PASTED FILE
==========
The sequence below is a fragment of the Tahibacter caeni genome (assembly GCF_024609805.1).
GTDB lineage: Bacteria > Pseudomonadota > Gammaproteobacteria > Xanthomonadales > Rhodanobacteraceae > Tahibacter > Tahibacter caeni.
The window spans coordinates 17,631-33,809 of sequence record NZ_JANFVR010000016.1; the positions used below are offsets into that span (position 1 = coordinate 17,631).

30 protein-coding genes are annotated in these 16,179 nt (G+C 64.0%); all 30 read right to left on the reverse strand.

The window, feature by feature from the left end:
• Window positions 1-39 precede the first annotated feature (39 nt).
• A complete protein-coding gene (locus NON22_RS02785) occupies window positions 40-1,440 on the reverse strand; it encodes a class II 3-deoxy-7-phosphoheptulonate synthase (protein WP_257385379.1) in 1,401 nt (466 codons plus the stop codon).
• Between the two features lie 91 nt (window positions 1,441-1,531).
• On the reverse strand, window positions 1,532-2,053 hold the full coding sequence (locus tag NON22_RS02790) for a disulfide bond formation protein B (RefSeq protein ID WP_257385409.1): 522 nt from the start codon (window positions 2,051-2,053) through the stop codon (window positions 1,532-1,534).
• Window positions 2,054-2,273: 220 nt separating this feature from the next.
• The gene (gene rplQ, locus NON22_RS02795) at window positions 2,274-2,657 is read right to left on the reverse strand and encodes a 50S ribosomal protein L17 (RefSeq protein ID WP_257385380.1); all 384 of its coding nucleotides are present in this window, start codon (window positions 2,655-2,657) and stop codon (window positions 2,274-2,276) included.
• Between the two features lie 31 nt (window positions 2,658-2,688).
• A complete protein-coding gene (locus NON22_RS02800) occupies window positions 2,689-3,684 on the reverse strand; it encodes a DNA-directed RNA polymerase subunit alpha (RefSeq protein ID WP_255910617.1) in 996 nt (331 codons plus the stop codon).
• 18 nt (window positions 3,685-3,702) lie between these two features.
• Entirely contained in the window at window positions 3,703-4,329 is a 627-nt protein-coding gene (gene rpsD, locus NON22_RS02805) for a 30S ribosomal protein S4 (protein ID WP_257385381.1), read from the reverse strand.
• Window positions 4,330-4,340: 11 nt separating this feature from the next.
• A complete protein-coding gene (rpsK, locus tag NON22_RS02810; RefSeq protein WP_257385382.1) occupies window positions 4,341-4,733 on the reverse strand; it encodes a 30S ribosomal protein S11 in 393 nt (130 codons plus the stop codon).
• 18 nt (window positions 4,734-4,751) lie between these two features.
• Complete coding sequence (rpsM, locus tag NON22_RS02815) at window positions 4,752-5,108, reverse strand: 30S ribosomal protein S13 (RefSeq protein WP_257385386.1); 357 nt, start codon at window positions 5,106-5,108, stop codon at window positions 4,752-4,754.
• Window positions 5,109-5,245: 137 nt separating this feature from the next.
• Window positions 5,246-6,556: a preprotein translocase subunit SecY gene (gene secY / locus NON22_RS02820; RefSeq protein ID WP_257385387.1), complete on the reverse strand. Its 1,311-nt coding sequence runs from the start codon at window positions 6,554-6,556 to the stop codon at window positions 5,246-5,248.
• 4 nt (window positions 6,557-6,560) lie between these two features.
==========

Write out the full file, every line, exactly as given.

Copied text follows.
The sequence below is a fragment of the Tahibacter caeni genome (assembly GCF_024609805.1).
GTDB lineage: Bacteria > Pseudomonadota > Gammaproteobacteria > Xanthomonadales > Rhodanobacteraceae > Tahibacter > Tahibacter caeni.
The window spans coordinates 17,631-33,809 of sequence record NZ_JANFVR010000016.1; the positions used below are offsets into that span (position 1 = coordinate 17,631).

30 protein-coding genes are annotated in these 16,179 nt (G+C 64.0%); all 30 read right to left on the reverse strand.

The window, feature by feature from the left end:
• Window positions 1-39 precede the first annotated feature (39 nt).
• A complete protein-coding gene (locus NON22_RS02785) occupies window positions 40-1,440 on the reverse strand; it encodes a class II 3-deoxy-7-phosphoheptulonate synthase (protein WP_257385379.1) in 1,401 nt (466 codons plus the stop codon).
• Between the two features lie 91 nt (window positions 1,441-1,531).
• On the reverse strand, window positions 1,532-2,053 hold the full coding sequence (locus tag NON22_RS02790) for a disulfide bond formation protein B (RefSeq protein ID WP_257385409.1): 522 nt from the start codon (window positions 2,051-2,053) through the stop codon (window positions 1,532-1,534).
• Window positions 2,054-2,273: 220 nt separating this feature from the next.
• The gene (gene rplQ, locus NON22_RS02795) at window positions 2,274-2,657 is read right to left on the reverse strand and encodes a 50S ribosomal protein L17 (RefSeq protein ID WP_257385380.1); all 384 of its coding nucleotides are present in this window, start codon (window positions 2,655-2,657) and stop codon (window positions 2,274-2,276) included.
• Between the two features lie 31 nt (window positions 2,658-2,688).
• A complete protein-coding gene (locus NON22_RS02800) occupies window positions 2,689-3,684 on the reverse strand; it encodes a DNA-directed RNA polymerase subunit alpha (RefSeq protein ID WP_255910617.1) in 996 nt (331 codons plus the stop codon).
• 18 nt (window positions 3,685-3,702) lie between these two features.
• Entirely contained in the window at window positions 3,703-4,329 is a 627-nt protein-coding gene (gene rpsD, locus NON22_RS02805) for a 30S ribosomal protein S4 (protein ID WP_257385381.1), read from the reverse strand.
• Window positions 4,330-4,340: 11 nt separating this feature from the next.
• A complete protein-coding gene (rpsK, locus tag NON22_RS02810; RefSeq protein WP_257385382.1) occupies window positions 4,341-4,733 on the reverse strand; it encodes a 30S ribosomal protein S11 in 393 nt (130 codons plus the stop codon).
• 18 nt (window positions 4,734-4,751) lie between these two features.
• Complete coding sequence (rpsM, locus tag NON22_RS02815) at window positions 4,752-5,108, reverse strand: 30S ribosomal protein S13 (RefSeq protein WP_257385386.1); 357 nt, start codon at window positions 5,106-5,108, stop codon at window positions 4,752-4,754.
• Window positions 5,109-5,245: 137 nt separating this feature from the next.
• Window positions 5,246-6,556: a preprotein translocase subunit SecY gene (gene secY / locus NON22_RS02820; RefSeq protein ID WP_257385387.1), complete on the reverse strand. Its 1,311-nt coding sequence runs from the start codon at window positions 6,554-6,556 to the stop codon at window positions 5,246-5,248.
• 4 nt (window positions 6,557-6,560) lie between these two features.